"We have two political parties in our country without an iota of difference between them. Every four years they present candidates and give us a choice. What difference does it make which one of the two we choose if they both stand for the same thing? This is democracy?"

Hank said mildly, "Well, it's better than sticking up just one candidate and saying, which one of this one do you choose? Look, let's steer clear of politics and religion, eh? Otherwise this'll never turn out to be a beautiful friends.h.i.+p."

Charity Moore's face portrayed resignation.

Hank said, "I'm Hank, what do they call you besides Charity?"

"Everybody but my parents call me Chair. You spell it C-H-A-R but p.r.o.nounce it like Chair, like you sit in."

"That's better," Hank said. "Let's see. There it is, Dirty d.i.c.k's. Crummy looking joint. You want to go in?"

"Yes," Char said. "I've read about it. An old coaching house. One of the oldest pubs in London. d.i.c.kens wrote a poem about it."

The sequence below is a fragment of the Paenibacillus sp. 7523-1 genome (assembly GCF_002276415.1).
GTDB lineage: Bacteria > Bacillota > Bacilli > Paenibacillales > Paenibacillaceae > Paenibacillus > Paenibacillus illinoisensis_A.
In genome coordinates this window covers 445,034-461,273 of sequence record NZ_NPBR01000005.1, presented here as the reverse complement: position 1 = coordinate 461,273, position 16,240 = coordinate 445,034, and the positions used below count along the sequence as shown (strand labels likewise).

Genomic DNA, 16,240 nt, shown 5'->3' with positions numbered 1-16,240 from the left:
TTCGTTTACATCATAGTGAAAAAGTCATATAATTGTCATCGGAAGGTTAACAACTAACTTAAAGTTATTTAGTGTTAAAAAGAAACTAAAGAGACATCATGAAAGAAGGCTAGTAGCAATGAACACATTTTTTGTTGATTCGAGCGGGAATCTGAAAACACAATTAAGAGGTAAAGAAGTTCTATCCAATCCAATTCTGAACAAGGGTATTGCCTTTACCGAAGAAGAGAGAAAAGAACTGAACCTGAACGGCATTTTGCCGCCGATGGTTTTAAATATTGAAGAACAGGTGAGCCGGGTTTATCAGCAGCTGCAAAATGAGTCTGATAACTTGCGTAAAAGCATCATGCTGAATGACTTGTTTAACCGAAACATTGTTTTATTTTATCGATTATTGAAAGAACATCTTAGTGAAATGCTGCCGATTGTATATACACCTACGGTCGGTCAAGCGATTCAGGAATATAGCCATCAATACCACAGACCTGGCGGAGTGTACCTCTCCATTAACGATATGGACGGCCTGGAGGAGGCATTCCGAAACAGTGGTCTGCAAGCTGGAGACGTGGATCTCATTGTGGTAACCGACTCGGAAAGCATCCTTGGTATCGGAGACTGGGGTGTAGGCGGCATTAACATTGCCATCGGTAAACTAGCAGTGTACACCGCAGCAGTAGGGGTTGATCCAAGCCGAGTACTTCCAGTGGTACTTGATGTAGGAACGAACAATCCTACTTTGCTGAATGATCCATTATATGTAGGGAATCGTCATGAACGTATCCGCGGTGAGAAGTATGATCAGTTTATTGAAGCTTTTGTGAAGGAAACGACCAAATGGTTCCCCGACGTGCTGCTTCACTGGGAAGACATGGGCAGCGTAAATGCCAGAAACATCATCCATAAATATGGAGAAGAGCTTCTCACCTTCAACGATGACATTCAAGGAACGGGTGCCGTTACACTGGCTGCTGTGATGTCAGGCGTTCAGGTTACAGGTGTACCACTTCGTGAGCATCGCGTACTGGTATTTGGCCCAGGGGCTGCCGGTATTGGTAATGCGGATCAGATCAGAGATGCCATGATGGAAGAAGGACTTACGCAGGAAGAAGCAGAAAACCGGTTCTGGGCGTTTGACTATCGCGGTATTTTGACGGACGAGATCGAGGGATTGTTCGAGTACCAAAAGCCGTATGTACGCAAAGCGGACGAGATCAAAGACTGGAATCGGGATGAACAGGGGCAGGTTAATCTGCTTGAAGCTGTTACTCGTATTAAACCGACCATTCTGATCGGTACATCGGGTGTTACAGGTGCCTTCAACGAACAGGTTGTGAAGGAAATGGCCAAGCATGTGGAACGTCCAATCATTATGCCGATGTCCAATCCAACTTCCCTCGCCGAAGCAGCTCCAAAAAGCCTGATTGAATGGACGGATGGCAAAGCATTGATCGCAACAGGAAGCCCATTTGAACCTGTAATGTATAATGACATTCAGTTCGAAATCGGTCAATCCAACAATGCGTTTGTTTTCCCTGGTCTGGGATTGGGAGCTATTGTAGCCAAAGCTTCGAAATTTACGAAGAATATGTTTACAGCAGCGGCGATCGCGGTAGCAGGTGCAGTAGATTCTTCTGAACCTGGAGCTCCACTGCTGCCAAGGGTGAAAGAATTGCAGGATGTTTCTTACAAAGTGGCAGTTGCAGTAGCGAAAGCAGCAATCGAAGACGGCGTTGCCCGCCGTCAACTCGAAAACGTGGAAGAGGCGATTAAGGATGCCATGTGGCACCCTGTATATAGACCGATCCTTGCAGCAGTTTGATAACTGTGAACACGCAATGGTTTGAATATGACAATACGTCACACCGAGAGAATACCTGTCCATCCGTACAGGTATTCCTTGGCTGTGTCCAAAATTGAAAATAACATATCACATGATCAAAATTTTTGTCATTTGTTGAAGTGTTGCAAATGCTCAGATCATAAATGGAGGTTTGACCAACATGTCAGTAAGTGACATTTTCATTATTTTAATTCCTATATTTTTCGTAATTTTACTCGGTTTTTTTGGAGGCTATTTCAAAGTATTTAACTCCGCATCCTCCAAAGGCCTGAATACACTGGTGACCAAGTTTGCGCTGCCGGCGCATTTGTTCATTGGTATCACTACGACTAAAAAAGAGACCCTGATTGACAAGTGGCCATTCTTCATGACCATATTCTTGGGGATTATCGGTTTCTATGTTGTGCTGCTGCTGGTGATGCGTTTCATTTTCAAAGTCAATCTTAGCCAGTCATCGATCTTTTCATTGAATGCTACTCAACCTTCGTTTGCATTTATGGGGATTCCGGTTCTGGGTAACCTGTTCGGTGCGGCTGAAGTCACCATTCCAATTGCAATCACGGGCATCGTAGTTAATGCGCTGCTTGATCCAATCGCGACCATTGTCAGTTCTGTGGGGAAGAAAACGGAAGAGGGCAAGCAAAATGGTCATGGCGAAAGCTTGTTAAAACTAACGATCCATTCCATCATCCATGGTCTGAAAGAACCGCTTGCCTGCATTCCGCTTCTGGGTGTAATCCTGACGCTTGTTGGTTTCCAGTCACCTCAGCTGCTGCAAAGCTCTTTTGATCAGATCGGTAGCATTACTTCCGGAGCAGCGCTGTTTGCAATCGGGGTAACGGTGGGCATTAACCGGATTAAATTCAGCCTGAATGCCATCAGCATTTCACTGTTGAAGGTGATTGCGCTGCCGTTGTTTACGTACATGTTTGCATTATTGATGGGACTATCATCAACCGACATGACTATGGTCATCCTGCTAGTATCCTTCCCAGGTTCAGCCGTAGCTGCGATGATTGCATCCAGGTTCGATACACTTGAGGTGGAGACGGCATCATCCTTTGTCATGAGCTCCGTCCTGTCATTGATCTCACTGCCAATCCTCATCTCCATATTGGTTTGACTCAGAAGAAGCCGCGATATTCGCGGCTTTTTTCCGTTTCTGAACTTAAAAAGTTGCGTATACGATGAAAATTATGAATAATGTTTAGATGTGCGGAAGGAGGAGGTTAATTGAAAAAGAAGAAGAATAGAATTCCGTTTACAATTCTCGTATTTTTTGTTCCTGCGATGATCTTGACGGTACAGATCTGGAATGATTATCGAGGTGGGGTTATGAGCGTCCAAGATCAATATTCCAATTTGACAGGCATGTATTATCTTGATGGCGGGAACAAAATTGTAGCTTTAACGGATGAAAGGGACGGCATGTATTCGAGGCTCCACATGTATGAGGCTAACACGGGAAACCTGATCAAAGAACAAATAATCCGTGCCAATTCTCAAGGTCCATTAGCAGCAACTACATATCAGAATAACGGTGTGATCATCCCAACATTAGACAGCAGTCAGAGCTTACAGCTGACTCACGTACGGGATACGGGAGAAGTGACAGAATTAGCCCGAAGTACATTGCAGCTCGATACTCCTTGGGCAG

The pub's bar extended along the right wall, as they entered. To the left was a sandwich counter with a dozen or so stools. It was too early to eat, they stood at the ancient bar and Hank said to her, "Ale?" and when she nodded, to the bartender, "Two Worthingtons."

While they were being drawn, Hank turned back to the girl, noticing all over again how impossibly pretty she was. It was disconcerting. He said, "How come Russia? You'd look more in place on a beach in Biarritz or the Lido."

Char said, "Ever since I was about ten years of age I've been reading about the Russian people starving to death and having to work six months before making enough money to buy a pair of shoes. So I've decided to see how starving, barefooted people managed to build the largest industrial nation in the world."